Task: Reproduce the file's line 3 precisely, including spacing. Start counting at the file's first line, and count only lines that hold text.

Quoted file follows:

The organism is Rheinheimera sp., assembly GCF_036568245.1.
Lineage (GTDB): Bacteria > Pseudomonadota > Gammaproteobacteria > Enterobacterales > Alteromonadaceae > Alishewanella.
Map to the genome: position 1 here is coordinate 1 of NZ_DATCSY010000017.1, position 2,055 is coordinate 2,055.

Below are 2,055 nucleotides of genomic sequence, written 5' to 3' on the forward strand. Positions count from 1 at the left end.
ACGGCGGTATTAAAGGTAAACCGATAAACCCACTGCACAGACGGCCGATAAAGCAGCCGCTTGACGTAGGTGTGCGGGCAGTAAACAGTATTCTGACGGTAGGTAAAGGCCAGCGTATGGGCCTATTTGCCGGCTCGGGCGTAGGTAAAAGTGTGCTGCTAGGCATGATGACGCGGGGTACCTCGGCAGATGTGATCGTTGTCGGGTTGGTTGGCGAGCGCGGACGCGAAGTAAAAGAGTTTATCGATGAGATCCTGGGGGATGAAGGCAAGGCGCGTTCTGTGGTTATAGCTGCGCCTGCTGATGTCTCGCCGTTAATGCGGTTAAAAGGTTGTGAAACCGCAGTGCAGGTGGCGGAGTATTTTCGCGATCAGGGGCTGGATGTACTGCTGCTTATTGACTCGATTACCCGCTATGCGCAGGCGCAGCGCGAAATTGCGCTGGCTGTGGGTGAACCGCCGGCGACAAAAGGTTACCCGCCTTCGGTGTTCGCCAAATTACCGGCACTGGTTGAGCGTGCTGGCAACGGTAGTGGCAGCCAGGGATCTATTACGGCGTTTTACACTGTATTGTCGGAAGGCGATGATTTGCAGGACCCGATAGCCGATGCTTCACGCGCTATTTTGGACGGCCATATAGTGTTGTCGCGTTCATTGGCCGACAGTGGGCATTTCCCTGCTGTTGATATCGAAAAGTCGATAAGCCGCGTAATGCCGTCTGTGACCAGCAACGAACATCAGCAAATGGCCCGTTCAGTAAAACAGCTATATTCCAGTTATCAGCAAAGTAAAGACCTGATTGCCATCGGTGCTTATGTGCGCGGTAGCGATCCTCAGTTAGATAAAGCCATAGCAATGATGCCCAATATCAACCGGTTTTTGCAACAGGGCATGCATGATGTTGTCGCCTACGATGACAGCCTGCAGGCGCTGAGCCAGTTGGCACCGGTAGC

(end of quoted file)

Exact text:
Map to the genome: position 1 here is coordinate 1 of NZ_DATCSY010000017.1, position 2,055 is coordinate 2,055.